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CHP Urges VA Clients to Get Back to Financial Basics

Christiansburg, Virginia — With the recession, job loss, and the foreclosure crisis continuing to make headlines nationwide and in Virginia, Community Housing Partners (CHP)  is observing Financial Fitness Month (April) by offering tips to help consumers strengthen their financial know-how with a few Financial Fitness Training tips.

“Financial education provides Virginia consumers with the information and practices they need to take control over their finances and build wealth, regardless of income,” said Orlando Artze, Executive Vice President & COO of CHP, a member of the NeighborWorksr network. “With education and determination Virginia families can pay down their debt and build a financial cushion that is a critical safeguard during tough economic times.”

CHP Financial Fitness Training Tips, include:

  • Create a budget.  Examine last month’s bank statement.  Create a budget spreadsheet armed with information about your wages, how much you spend each month, and categorize your spending.  Expense categories can include: Rent or Mortgage, Gas, Groceries, Utilities, Insurance, Car Payment, Credit Card Payment, and more.  After you see how much you are making, how much you are spending, and what you are spending your money on, you will be better able to create a budget that works for you.
  • Cut expenses.  Going out for lunch or dinner, daily trips to the coffee shop, and more, add up.  After creating a budget and examining your spending over the last month, you will likely see expenses that can be cut, which may add up to monthly savings in your bank account.  Instead of buying a daily cup of coffee, make a cup at home.  Bring your lunch instead of buying it everyday.  And, cook dinner at home with your family or friends instead of meeting up a few times a week.  The combination of coffee at home and a bag lunch a couple of days a week has the potential to save more than $50 each month.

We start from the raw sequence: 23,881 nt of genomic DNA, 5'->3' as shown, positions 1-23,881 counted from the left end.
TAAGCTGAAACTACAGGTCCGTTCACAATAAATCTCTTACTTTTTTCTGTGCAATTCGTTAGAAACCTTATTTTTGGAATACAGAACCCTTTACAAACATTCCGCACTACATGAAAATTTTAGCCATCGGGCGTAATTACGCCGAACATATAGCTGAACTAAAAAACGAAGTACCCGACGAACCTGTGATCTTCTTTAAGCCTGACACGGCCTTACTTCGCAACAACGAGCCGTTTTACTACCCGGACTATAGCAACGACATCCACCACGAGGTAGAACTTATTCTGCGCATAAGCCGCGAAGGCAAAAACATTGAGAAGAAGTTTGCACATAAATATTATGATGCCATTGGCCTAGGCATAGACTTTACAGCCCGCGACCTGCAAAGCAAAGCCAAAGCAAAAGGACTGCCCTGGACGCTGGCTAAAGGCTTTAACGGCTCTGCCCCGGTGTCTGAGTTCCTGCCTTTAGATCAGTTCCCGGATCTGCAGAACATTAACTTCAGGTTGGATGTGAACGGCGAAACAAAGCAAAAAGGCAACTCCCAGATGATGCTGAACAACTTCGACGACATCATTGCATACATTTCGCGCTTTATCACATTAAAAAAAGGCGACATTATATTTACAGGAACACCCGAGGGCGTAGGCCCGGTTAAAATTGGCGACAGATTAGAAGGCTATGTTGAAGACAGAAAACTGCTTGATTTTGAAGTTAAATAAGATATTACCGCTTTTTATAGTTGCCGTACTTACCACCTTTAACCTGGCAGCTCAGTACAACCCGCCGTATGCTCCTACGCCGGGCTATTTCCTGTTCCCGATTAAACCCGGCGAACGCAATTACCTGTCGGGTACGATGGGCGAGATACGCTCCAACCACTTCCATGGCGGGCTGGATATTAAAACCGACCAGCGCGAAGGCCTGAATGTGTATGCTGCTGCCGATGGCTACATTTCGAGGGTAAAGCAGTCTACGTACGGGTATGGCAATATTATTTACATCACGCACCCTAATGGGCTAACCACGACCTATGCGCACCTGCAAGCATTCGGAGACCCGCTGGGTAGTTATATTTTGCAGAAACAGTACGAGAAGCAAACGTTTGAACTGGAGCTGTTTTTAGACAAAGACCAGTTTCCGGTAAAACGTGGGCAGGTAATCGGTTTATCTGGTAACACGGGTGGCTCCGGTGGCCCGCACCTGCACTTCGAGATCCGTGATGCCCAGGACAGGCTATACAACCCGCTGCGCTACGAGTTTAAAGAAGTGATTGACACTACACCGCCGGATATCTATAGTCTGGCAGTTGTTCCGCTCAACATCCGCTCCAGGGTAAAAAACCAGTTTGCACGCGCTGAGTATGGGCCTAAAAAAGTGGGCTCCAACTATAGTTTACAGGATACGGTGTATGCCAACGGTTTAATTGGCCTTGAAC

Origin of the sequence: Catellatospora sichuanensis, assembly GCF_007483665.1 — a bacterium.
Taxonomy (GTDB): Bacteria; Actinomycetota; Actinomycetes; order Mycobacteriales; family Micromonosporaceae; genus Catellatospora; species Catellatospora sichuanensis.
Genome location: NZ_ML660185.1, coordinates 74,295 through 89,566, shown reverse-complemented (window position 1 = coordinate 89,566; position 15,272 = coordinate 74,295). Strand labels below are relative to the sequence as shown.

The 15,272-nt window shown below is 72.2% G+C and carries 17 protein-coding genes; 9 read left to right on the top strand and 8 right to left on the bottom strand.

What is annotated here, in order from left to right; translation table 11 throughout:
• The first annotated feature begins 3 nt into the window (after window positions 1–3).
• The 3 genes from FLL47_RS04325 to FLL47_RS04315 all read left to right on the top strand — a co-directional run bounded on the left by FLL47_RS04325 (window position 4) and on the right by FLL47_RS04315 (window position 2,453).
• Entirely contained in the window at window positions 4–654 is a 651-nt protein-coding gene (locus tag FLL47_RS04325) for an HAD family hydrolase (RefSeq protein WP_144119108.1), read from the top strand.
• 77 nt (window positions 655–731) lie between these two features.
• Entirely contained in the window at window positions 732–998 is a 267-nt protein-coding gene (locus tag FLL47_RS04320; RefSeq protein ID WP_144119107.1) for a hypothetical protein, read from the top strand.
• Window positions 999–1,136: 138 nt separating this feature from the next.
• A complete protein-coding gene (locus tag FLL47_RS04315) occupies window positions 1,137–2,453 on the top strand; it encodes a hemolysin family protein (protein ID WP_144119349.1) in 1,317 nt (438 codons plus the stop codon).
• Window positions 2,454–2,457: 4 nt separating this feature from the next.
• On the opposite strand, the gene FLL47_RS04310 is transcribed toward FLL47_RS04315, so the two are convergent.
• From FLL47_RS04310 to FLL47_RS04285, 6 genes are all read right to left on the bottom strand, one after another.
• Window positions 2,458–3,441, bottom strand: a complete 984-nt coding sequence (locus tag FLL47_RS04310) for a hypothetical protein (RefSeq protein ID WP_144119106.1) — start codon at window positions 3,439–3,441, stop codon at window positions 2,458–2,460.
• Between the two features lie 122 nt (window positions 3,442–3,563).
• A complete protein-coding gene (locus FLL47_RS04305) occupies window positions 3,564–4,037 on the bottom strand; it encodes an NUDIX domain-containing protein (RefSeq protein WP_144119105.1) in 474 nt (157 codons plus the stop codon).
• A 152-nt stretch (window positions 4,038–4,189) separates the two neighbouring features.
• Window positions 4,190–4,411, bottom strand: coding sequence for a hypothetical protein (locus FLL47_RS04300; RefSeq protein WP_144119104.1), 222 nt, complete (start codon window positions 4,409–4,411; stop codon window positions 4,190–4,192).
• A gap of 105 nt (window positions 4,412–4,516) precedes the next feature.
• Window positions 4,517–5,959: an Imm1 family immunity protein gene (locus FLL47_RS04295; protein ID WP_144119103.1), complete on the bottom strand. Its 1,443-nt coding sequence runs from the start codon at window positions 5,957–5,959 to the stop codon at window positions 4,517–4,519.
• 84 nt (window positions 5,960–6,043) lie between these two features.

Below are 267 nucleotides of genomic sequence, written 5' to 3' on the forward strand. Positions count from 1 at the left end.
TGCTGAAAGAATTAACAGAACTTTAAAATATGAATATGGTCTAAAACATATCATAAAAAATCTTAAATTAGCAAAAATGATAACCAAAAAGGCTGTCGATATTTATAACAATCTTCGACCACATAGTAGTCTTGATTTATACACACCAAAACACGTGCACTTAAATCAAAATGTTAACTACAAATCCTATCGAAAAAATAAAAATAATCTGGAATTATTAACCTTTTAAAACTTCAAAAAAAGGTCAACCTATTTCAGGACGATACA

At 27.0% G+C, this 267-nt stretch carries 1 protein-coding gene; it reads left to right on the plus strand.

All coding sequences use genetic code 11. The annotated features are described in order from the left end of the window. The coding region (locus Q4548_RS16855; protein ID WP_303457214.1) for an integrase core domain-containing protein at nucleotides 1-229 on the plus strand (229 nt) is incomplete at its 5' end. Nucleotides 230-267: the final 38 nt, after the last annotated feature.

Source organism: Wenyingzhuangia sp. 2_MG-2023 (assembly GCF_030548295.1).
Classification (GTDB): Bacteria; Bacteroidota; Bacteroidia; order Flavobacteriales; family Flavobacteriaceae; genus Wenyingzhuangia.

• Tackle debt.  Once you cut unnecessary expenses, you may find a little extra money that can be used to tackle any debt you may have.  To be truly financially fit, work on paying down and eventually eliminating your debt by paying more than the monthly minimum payment.  The monthly minimum payment may barely cover the interest the debt accrues, which means that by paying the minimum each month, it could take more than a dozen years to pay off the debt.  By paying even a little more than the minimum, you are working your way toward financial fitness.
  • Build an emergency fund.  With each paycheck, make an effort to contribute to a savings account separate from your checking account.  Each contribution, no matter the amount, builds a cushion for emergencies down the road.